Campus Box 1063
One Brookings Drive
St. Louis, MO 63130-4899
Frank Lovett is an associate professor of political science and director of Legal Studies. He received his PhD in Political Science from Columbia University in 2004, and prior to coming to Washington University he held a postdoctoral fellowship in the Department of Clinical Bioethics at the National Institutes of Health. From 2008-2009 he was Laurance S. Rockefeller Visiting Fellow, University Center for Human Values at Princeton University. His primary research concerns the role of freedom and domination in developing theories of justice, equality, and the rule of law. Among the core political theory facutly, he teaches courses in normative political theory and the history of political thought.
- 2012. "The Path of the Courtier: Castiglione, Machiavelli, and the Loss of Republican Liberty," Review of Politics 74: 589-605.
- 2012. "What Counts as Arbitrary Power?" Journal of Political Power 5: 137-152.
- 2012. "Harrington's Empire of Law," Political Studies 60: 59-75.
- 2011. Rawls's A Theory of Justice: A Reader's Guide. Continuum.
- 2010. A General Theory of Domination and Justice. Oxford University Press.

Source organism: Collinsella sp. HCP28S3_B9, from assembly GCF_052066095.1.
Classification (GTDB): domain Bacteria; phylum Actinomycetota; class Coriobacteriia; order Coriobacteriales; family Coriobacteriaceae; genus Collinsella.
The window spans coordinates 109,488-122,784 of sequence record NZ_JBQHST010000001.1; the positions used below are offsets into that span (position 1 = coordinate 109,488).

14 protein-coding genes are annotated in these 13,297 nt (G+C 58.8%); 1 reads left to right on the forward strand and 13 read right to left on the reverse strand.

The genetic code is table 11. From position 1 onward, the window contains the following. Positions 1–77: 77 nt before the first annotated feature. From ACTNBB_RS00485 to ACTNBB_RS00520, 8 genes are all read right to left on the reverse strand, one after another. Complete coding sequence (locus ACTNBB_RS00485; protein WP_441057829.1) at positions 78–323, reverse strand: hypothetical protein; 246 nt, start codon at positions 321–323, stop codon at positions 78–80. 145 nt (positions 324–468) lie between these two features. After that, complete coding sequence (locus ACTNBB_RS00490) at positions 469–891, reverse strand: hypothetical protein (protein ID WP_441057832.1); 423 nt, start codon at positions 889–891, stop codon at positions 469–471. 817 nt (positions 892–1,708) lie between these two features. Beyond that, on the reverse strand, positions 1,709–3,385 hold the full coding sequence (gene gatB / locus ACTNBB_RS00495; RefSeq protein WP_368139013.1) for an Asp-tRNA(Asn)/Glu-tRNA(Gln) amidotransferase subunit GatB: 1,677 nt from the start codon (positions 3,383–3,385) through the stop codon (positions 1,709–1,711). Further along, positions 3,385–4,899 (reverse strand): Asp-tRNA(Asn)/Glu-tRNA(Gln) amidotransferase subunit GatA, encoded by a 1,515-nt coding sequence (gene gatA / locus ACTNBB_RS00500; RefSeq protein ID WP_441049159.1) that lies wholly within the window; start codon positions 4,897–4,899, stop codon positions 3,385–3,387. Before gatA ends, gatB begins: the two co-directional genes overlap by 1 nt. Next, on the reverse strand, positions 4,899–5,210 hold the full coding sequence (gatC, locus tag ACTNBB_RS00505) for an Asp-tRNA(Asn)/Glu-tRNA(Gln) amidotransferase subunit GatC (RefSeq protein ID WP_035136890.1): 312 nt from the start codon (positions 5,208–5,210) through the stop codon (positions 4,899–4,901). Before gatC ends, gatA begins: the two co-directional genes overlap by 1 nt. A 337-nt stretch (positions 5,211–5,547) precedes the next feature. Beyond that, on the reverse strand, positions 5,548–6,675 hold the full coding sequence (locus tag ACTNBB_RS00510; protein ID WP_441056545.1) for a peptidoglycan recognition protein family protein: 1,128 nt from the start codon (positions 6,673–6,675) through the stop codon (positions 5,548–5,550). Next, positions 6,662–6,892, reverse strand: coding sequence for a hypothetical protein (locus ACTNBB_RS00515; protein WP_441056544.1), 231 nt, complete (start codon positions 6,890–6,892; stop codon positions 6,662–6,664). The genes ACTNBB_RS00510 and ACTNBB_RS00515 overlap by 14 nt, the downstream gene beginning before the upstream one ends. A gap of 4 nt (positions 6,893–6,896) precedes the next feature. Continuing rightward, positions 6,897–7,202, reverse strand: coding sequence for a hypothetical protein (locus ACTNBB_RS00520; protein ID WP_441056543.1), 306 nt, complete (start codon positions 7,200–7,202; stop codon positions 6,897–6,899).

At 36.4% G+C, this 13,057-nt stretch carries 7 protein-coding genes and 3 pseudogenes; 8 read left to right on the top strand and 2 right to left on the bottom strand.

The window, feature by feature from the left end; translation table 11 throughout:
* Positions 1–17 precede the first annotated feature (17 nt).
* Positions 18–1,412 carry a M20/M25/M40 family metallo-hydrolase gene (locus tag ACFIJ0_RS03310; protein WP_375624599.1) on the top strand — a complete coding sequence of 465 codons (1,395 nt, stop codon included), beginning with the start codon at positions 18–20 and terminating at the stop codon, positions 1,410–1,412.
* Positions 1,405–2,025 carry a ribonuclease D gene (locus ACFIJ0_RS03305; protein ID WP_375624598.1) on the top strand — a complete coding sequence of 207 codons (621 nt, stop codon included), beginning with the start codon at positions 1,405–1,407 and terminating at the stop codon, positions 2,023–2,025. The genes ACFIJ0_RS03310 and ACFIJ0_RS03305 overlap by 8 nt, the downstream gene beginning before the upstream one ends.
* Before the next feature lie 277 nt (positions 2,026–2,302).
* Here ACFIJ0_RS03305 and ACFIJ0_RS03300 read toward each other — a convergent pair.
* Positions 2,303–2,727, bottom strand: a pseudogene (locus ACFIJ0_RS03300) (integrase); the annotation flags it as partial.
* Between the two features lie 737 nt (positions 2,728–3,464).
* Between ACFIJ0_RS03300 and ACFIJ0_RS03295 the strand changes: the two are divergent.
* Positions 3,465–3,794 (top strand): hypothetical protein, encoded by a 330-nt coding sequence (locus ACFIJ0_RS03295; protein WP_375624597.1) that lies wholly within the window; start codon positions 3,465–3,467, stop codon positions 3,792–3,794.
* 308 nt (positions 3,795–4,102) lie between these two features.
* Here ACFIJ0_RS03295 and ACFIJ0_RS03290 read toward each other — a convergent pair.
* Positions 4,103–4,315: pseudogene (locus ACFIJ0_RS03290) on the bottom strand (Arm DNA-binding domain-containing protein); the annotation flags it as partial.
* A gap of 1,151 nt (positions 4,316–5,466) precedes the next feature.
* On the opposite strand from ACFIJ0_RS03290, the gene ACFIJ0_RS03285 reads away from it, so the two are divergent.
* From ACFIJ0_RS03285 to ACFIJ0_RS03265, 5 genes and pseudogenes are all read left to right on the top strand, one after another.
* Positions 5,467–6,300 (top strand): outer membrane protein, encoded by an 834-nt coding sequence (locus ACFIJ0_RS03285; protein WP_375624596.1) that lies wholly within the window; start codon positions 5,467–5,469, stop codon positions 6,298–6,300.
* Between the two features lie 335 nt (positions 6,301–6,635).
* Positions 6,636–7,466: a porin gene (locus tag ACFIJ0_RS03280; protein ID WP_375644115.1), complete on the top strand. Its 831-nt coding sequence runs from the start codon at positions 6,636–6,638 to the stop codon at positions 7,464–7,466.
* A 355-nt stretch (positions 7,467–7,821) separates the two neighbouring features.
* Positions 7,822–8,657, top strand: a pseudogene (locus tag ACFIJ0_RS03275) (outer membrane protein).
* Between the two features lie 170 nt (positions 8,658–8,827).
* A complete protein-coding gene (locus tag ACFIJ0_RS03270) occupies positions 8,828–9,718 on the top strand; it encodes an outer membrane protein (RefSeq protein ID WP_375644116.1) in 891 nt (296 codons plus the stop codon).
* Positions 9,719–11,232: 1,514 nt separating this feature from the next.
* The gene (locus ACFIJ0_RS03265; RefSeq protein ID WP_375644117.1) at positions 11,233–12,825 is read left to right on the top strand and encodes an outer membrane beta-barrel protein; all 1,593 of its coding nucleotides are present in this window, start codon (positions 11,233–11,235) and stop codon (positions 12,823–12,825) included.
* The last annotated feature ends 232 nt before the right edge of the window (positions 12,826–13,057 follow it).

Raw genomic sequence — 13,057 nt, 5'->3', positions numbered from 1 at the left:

- 2010. "Cultural Accommodation and Domination," Political Theory 38: 243-267.
- 2010. "Republican Global Distributive Justice," Diacritica 24: 13-30.
- 2009. "Domination and Distributive Justice," Journal of Politics 71: 817-830.
- 2008. "Mill on Consensual Domination," in Mill's On Liberty: A Critical Guide. C. L. Ten, ed. Cambridge University Press.
- 2007. "Power," in A Companion to Contemporary Political Philosophy,2nd edition, Goodin, Pettit, and Pogge, eds. Blackwell.
- 2006. "Rational Choice Theory and Explanation," Rationality and Society 18: 237-272.
- 2005. "Milton's Case for a Free Commonwealth," American Journal of Political Science 49: 466-478.
- 2004. "Can Justice Be Based on Consent?" Journal of Political Philosophy 12: 79-101.
- 2002. "A Positivist Account of the Rule of Law," Law and Social Inquiry 27: 41-78.
- 2001. "Domination: A Preliminary Analysis," The Monist 84: 98-112
- APSA Foundations Best First Book Prize in Political Theory (2011), for A General Theory of Domination and Justice.
- Laurance S. Rockefeller Visiting Fellowship, Princeton University Center for Human Values (2008-2009)